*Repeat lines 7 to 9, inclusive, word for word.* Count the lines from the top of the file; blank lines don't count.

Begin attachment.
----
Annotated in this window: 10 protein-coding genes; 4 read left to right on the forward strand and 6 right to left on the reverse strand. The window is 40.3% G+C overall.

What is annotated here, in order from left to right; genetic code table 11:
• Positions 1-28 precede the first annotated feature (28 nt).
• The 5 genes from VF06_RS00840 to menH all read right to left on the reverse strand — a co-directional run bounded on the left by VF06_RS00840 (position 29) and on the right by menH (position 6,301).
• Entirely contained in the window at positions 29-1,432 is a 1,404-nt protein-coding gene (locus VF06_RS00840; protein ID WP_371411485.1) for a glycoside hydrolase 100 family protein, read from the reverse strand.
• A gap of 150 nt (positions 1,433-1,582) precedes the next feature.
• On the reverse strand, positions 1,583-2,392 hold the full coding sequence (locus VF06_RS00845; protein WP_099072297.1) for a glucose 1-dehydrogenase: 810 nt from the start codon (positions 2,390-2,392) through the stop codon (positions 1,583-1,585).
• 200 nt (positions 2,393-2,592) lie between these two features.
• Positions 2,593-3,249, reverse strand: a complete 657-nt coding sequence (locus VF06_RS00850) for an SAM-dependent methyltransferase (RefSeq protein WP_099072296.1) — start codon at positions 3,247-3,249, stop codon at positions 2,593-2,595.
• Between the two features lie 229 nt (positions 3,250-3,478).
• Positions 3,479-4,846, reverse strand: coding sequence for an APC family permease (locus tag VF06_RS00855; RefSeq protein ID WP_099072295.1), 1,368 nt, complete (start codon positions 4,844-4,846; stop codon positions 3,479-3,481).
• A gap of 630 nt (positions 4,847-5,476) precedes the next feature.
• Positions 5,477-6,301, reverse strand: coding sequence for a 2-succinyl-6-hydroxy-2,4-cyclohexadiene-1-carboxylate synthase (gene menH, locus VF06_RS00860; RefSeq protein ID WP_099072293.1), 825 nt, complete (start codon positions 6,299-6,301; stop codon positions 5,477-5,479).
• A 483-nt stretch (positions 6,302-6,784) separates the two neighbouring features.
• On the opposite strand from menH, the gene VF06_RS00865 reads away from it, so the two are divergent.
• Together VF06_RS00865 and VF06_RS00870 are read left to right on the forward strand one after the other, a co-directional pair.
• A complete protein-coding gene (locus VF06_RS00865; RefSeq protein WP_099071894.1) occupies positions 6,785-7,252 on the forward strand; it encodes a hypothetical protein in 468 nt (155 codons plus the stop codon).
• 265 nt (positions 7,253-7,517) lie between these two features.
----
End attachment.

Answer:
• On the reverse strand, positions 1,583-2,392 hold the full coding sequence (locus VF06_RS00845; protein WP_099072297.1) for a glucose 1-dehydrogenase: 810 nt from the start codon (positions 2,390-2,392) through the stop codon (positions 1,583-1,585).
• 200 nt (positions 2,393-2,592) lie between these two features.
• Positions 2,593-3,249, reverse strand: a complete 657-nt coding sequence (locus VF06_RS00850) for an SAM-dependent methyltransferase (RefSeq protein WP_099072296.1) — start codon at positions 3,247-3,249, stop codon at positions 2,593-2,595.